Indeed, in their world-view, the situation is even less reliable than that.  "The world of the Indians was the most real there was, but... their own existence was in no way irrefutable... It is true that they and the world were one and the same thing, but the single being they constituted was debilitated by a common uncertainty rather than affirmed by their mutual presence."  For example, "A tree... was always somewhat lacking in reality.  It was present as if by some miracle, which the Indians scornfully allowed.  They did so in exchange for some useful advantage: fruit, wood, shade...  [However, they] could not trust in the existence of the tree because they knew that the tree depended on their existence... At the same time, since the tree contributed by its presence to guaranteeing the existence of the Indians, the latter could not feel entirely sure of their own existence.A vicious circle, this--without any hope of external proof or disproof--which the ritual they were driven to enact every year failed to interrupt in any lasting way.  Even worse, their dilemma is unconscious.  They don't live it, it lives them, leaving in their awareness only a pervasive, sourceless dread. "All these lucubrations were much more painful than they seem written down because they knew nothing of them, despite living them out every day.  They lived them in every action they performed, with each word they uttered, in everything they built and in their dreams... Even when it was unrewarding, they constantly worked at making that one known world real.  They had no choice: it was, after all, that or nothing."

In his first days in the Indians' village, the narrator is inclined to see them as "immune from doubt... they gave me the sense of being the measure which defined the place of everything between earth and sky... they gave the enviable impression of being more present in this world than any other thing."  This is truer than he yet knows, but his envy is as absurdly misplaced as Gulliver's envy of the immortal Struldbrugs.  He attributes "their lack of joy and their moroseness" to being so much at one with the world that pleasure was superfluous.  "Slowly, however, I began to see that the opposite was true, that they felt they had constantly to make real the apparently solid world so that it did not vanish like a thread of smoke into the evening air."  Their moroseness manifests the strain of having to ensure the continuation of the world through constant vigilance and work, in the shadow of an implacable doubt about their own reality.  So much are they constituted by doubt that they lack the verb 'to be:' they can only indicate a tree by 'It seems tree.'  Samuel Johnson's famous refutation of Berkeley--kicking a tree, say--would mean nothing to them.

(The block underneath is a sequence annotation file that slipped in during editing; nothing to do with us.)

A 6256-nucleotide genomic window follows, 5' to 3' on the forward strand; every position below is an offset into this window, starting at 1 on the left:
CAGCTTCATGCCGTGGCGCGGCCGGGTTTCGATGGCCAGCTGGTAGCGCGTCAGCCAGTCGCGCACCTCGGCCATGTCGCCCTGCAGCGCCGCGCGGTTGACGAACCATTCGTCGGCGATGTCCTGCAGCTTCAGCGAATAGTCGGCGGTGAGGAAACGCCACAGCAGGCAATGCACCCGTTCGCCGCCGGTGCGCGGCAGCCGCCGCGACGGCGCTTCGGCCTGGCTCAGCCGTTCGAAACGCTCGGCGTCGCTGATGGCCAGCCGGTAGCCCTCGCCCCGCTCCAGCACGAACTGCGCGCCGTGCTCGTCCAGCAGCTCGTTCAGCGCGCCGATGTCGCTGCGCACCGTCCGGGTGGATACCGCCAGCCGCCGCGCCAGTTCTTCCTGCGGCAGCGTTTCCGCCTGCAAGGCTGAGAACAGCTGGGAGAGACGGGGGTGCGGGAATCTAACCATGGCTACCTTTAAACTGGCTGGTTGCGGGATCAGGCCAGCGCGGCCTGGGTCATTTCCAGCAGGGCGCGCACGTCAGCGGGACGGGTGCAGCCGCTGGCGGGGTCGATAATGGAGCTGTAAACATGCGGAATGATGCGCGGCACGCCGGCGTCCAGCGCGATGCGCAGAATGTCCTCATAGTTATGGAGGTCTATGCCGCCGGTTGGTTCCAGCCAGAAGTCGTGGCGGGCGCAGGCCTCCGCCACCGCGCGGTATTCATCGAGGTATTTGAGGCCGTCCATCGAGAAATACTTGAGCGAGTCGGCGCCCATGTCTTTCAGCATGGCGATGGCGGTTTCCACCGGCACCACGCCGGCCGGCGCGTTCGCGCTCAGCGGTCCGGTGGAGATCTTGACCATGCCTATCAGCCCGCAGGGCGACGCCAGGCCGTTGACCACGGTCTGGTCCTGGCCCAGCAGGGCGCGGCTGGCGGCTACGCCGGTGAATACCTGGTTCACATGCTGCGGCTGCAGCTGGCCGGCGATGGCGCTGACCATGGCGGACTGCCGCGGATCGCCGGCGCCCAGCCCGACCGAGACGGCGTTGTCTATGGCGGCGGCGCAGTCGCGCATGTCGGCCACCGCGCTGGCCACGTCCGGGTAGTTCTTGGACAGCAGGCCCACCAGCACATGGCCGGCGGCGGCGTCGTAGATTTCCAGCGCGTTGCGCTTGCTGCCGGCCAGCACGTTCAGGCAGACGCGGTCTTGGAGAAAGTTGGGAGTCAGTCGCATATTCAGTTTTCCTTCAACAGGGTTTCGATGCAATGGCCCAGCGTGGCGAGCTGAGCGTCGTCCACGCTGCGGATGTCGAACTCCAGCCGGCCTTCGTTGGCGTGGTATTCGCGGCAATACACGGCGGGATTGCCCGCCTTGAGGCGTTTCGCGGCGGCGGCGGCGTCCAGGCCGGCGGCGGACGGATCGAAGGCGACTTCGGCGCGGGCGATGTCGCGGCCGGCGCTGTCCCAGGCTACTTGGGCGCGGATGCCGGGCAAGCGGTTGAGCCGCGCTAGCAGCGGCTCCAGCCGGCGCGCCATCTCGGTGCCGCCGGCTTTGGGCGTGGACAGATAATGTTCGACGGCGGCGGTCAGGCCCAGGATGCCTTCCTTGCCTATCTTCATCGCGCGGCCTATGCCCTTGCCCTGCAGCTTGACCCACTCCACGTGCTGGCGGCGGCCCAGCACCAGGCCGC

At the end of his life, the narrator comes to recognize why the Indians spared him when they slaughtered his shipmates.  They addressed him as def-ghi, which can mean many things: 'people absent or asleep, or people who were tactless, or visitors who outstayed their welcome;' a mynah-like bird which could be taught to repeat words; 'things reflected in water; something which lasted a long time;' 'certain objects... put in the place of someone absent;' a spy or scout; and ultimately, 'a witness to and a survivor of [the Indians'] passage through this material mirage.'  Since this novel is written in the Latin alphabet, it may not be coincidental that 'defghi' are the letters following 'abc,' the letters which, so to speak, introduce the idea of writing, beyond the simple naming of the alphabet.  The narrator comes to understand that as def-ghi, along with all the other def-ghi who were sent home laden with gifts, he was meant to stand witness on the tribe's behalf "to the vast formless world that, because they had learned to distinguish between the internal and the external worlds, between what now stood in the luminous air and what was still floundering in the dark, they had become the sole support of that harsh reality, the one true people."  A different light is shed even on the killing of his companions: for the Indians it initiated a desperate maneuver in their ceaseless effort to hold back the dark.  He understands finally that what to him was unprovoked murder was also a version of tragedy.

The richness of this brief text is incomparable, and becomes even richer in contemplation; I could go on quoting until none of it was left unquoted.  Abstract as it may sound, the narrative is carried through with such grace and lightness, and such sinew, that it imparts a Johnsonian reality to this extinct tribe of despairing and unconscious solipsists from the tristes tropiques, as well as to the universe they are no longer alive to maintain--or were they ever?  And that is only one of the many rewards of this grimly beautiful and moving novel.